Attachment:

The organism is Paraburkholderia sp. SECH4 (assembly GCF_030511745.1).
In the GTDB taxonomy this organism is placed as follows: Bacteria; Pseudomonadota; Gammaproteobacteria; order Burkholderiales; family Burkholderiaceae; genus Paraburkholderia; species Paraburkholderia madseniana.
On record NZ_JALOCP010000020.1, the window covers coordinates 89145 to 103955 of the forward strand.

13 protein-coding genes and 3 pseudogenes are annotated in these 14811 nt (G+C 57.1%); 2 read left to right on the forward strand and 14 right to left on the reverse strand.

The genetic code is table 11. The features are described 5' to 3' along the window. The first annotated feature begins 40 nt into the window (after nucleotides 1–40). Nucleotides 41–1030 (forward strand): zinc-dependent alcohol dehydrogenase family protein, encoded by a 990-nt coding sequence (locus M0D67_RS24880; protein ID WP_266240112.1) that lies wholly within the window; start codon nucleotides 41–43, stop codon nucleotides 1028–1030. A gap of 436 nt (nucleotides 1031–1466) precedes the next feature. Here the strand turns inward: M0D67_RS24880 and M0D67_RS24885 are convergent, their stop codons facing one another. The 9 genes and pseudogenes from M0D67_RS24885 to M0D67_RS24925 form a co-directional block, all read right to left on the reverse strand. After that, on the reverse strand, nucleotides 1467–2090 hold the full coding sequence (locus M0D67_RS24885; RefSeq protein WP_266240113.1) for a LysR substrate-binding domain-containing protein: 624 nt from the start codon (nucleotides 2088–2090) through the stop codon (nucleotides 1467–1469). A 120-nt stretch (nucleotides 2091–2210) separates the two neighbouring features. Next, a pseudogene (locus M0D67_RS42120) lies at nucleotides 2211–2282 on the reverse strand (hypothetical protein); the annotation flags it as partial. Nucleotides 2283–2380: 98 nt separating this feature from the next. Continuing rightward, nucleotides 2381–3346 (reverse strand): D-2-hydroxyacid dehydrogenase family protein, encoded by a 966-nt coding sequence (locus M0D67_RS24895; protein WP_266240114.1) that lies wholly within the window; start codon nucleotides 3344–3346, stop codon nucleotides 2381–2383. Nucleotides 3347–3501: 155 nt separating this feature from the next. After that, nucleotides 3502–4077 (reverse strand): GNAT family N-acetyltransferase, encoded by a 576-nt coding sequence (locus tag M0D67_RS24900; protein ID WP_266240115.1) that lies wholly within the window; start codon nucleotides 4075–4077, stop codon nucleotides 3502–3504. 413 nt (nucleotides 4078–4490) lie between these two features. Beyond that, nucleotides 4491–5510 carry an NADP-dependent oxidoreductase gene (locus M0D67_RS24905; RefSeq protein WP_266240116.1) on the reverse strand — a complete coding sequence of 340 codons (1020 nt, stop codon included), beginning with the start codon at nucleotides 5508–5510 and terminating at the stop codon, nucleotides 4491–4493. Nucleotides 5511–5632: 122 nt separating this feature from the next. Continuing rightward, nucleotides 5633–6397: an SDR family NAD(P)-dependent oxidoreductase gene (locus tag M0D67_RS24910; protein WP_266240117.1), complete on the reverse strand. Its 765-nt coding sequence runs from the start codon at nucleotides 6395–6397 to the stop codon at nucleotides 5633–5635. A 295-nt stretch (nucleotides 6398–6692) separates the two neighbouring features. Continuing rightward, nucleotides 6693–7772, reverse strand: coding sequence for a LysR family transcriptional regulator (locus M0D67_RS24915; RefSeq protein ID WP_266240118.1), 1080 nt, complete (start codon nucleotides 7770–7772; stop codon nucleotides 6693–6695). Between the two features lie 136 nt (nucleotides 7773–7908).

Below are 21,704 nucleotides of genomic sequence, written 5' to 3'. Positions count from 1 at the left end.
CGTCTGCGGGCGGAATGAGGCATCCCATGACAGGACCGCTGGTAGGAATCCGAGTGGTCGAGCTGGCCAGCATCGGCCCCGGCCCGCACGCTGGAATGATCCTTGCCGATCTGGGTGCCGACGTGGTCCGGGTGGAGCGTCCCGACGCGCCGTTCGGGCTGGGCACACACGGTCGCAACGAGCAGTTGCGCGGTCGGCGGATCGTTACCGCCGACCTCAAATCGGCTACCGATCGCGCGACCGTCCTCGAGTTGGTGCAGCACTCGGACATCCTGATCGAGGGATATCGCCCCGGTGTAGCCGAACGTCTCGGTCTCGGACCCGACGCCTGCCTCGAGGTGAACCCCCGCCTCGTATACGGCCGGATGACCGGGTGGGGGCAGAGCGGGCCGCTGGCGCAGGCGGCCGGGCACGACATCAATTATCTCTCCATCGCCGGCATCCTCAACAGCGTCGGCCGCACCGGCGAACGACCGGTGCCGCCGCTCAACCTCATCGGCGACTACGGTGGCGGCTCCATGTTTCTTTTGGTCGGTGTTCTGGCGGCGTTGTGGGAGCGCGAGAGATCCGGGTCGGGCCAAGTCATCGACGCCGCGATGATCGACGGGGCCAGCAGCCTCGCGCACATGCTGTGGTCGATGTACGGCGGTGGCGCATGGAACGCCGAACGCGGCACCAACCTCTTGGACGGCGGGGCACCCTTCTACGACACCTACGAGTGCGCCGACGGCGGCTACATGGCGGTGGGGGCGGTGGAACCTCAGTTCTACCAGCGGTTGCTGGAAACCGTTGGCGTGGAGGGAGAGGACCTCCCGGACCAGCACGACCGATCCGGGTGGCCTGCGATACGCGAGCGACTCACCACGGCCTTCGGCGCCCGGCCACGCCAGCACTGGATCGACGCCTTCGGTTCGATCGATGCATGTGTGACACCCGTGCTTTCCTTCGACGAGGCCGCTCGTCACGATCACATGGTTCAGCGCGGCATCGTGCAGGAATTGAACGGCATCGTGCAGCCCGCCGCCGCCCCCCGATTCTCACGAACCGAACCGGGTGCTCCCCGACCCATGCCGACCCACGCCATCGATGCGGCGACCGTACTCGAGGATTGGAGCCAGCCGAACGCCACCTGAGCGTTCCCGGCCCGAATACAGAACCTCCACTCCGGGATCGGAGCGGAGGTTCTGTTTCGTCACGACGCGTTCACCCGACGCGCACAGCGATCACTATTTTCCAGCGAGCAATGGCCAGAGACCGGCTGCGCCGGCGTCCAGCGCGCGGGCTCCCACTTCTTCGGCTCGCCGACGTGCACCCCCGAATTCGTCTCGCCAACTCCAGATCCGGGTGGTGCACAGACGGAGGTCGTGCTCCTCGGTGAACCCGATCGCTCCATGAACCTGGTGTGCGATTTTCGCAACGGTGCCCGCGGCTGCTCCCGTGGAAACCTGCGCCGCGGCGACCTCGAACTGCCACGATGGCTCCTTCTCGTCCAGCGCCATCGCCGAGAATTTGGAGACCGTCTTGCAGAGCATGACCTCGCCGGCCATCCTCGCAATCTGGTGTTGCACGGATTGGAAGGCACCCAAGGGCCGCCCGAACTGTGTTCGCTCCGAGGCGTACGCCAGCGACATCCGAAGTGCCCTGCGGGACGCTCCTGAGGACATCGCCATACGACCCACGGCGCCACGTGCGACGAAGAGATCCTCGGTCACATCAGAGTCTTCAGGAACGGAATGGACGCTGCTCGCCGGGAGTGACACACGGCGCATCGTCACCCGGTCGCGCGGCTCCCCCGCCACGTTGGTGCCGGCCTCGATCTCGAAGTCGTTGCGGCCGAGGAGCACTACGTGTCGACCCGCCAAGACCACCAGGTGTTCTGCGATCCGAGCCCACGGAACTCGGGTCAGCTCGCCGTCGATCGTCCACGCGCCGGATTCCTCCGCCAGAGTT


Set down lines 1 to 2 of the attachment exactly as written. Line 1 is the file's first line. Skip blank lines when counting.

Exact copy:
The organism is Paraburkholderia sp. SECH4 (assembly GCF_030511745.1).
In the GTDB taxonomy this organism is placed as follows: Bacteria; Pseudomonadota; Gammaproteobacteria; order Burkholderiales; family Burkholderiaceae; genus Paraburkholderia; species Paraburkholderia madseniana.